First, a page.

Romaine Fielding got famous making a bunch of films in nothing flat—something like 100 films in just four years, from 1912 to 1915. Some of the films were probably awful. Others were showered with critical praise. Film was a fledgling medium still trying to find its voice, still battling to evolve from novelty to art. But Romaine rose above the melodramatic din of the silent film era. He was, by some accounts, America’s first movie star and, by even more accounts, among the medium’s first true visionaries…

Romaine had already lived a lot of life when he began making films in 1912. There were only a dozen film companies in Hollywood. The magazine that would launch our nation’s rabidity for celebrity culture, Photoplay, had just published its first issue. Romaine was 43 and on his fourth name by then: baby William Grant Blandin became Royal A. Blandin became Romanzo A. Blandin who made the leap finally to Romaine Fielding at the dawn of the 20th century.

There are lots of reasons for adopting pseudonyms and these include shame or aspiration or fear of legal recourse or extralegal recourse or confusion about identity or certainty about identity or general restlessness and for some it is all of this plus the usual feeling of fraudulence and an overdeveloped flair for the dramatic. In 1867 Romaine was born out of wedlock in an Iowa that wouldn’t stand for it and so his first name change was the projection of others’ shame. For the rest of his life he layered on identities, ever grander, though never entirely disingenuous…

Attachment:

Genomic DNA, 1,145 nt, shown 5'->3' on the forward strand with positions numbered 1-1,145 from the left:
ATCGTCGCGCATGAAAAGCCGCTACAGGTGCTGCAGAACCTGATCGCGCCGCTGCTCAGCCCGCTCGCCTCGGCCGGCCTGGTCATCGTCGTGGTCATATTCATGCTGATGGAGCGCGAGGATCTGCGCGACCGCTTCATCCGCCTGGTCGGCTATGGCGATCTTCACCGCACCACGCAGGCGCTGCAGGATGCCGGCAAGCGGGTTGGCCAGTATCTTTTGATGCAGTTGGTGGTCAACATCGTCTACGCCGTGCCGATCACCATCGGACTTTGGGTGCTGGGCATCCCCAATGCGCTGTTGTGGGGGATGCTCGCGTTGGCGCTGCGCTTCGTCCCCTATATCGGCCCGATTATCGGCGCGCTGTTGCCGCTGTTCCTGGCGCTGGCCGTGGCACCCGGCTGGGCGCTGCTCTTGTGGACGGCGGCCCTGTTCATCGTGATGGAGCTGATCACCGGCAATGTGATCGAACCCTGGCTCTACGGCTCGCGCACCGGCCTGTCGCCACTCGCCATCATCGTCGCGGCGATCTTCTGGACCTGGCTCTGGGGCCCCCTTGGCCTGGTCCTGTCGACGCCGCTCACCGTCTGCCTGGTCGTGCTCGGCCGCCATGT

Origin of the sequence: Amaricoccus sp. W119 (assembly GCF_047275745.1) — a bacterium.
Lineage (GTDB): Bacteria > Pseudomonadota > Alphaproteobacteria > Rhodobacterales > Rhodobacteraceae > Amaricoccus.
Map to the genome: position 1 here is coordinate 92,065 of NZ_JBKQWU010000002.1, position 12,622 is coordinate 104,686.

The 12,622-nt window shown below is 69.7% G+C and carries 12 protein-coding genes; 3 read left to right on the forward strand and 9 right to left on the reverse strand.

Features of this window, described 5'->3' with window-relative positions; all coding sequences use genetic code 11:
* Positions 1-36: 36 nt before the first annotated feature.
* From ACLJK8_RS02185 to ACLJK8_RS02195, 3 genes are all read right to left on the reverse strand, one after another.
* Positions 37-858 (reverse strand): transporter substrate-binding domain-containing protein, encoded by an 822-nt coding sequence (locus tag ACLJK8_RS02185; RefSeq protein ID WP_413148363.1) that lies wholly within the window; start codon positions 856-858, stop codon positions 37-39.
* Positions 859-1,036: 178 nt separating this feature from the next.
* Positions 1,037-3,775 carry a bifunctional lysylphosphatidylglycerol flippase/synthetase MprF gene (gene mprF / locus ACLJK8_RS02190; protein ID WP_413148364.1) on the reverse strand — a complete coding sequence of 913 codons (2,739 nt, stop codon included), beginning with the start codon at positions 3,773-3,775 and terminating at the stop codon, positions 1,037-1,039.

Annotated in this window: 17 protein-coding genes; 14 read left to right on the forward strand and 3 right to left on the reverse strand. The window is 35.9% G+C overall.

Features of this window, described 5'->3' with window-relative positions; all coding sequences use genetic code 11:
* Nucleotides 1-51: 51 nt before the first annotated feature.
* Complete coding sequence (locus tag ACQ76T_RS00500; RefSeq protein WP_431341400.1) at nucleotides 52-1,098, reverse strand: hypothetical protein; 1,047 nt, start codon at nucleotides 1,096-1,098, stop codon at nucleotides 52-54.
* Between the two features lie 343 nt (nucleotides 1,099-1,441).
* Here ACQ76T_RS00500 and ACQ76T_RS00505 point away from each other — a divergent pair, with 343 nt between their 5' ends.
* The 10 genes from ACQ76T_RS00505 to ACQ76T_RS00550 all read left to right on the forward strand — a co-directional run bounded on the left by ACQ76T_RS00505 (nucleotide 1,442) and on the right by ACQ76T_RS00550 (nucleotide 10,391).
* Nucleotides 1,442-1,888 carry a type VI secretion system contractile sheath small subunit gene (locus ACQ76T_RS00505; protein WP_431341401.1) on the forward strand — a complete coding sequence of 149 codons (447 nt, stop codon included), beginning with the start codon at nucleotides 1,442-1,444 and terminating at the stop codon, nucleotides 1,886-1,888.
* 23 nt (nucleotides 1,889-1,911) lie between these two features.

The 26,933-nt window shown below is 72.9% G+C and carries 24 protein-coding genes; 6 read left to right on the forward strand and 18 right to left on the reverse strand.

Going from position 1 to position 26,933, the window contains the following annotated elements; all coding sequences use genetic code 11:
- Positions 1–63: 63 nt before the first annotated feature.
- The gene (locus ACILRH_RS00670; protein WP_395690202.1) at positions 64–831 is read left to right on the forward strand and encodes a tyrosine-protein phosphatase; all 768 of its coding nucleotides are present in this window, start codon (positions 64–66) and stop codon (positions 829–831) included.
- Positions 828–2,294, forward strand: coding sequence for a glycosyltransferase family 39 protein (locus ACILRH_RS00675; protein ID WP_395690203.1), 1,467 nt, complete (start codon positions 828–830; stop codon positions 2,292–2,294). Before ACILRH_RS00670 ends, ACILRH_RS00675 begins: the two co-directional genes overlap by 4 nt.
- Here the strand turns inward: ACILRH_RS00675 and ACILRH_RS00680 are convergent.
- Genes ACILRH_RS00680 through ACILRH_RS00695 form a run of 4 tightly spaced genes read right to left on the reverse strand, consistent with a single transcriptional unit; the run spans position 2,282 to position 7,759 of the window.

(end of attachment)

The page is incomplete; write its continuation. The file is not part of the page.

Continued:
After the success of The Toll of Fear (one of the first great psychological thrillers, made in 1913) Romaine made the cover of Motion Picture Magazine. He was voted America’s Most Popular Player by the magazine’s readers, snagging over 1.3 million of the 7 million votes cast by film buffs.